New Images: Scientists Puzzled By Uranus Weather Patterns
April Flowers for redOrbit.com – Your Universe Online
New, exquisitely detailed, high-resolution images of Uranus show off its complex weather patterns and new features of the planet that scientists can’t explain yet.
Uranus, the seventh planet from the Sun, is an ice giant composed mainly of frozen methane, water, ammonia and hydrocarbons. In 1986, Voyager 2 passed by Uranus and returned the iconic image that most associate with the planet. This image showed a smooth, blue-green featureless world. This newest image reveals something different, a world swept with intricate cloudy bands, much like Jupiter and Saturn.
Uranus is at such a distance from Earth that most telescopes can’t resolve much more than the bland façade that Voyager saw. The new image combines many different infrared camera images from the Keck Telescopes in Hawaii. Using this method, scientists were able to reduce background noise and pick out the details of Uranus’ atmosphere. The team presented their results at the American Astronomical Society’s Division of Planetary Sciences meeting.
“We’re seeing some new things that before were buried in the noise [in the data],” Larry Sromovsky, a University of Wisconsin-Madison planetary scientist, said.
Circulating clouds, enormous hurricanes, and a never-before-seen scalloped wave pattern just south of the planet’s equator, were revealed by the new composite images. The braid-like scalloped pattern could be caused by wind shear or atmospheric instability, but the cause is unknown so far. The data also showed that hydrogen, helium and methane clouds race by in the atmosphere at 560 miles an hour.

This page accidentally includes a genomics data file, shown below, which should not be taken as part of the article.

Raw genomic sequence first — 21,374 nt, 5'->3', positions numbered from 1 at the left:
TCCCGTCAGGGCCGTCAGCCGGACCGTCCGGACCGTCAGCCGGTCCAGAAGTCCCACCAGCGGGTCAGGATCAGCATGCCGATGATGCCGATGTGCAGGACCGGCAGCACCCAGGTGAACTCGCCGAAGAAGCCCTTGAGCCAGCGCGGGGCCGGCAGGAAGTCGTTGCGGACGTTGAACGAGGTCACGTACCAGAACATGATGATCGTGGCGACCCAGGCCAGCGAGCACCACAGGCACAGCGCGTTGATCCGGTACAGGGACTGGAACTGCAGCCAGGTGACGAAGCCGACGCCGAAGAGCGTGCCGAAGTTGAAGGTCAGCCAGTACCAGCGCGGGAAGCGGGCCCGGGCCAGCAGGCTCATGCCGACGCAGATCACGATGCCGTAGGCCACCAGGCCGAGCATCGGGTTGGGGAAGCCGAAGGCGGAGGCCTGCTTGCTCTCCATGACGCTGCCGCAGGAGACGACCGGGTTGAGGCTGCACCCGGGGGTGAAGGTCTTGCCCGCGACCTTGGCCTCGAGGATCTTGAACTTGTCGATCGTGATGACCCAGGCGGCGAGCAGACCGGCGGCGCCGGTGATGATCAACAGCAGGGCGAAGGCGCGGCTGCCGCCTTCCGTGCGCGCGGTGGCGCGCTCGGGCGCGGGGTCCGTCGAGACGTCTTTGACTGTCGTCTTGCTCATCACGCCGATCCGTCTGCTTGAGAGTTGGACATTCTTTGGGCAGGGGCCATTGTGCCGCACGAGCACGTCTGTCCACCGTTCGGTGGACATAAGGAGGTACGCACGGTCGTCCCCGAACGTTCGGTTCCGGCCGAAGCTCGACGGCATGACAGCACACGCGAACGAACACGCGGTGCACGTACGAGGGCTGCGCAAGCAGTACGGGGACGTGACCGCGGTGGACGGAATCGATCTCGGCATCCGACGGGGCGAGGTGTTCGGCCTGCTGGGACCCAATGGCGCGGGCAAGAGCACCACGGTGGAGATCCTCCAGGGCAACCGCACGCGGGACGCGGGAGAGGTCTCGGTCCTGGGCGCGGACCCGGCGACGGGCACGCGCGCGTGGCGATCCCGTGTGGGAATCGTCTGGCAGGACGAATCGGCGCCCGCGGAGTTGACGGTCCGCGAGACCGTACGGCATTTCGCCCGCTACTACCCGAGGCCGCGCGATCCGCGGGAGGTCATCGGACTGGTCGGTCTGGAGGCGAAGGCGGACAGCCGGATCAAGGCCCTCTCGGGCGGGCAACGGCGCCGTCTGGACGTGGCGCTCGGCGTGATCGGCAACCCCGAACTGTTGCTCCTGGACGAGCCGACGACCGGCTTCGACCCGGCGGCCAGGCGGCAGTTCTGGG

The image revealed the bands around Uranus, highlighting an important quirk of the planet. Uranus is tilted almost completely on its side, with the cloud bands running up and down instead of side to side like those on Jupiter do. Uranus’ North Pole features unusual convective spots that may indicate the presence of an enormous polar hurricane.
It appears weather systems are fairly stable on Uranus, like the other giant planets in our solar system. The weather systems often remain at the same latitude for years at a time, with planet-wide storms that are much less intense than similar weather on Earth. The Sun drives weather and it is 900 times weaker in its effect on Uranus than on Earth. Sometimes, however, Uranian storms have bizarre changes in shape and size that seem to be more powerful than would be possible given the little amount of solar energy that arrives in the outer solar system.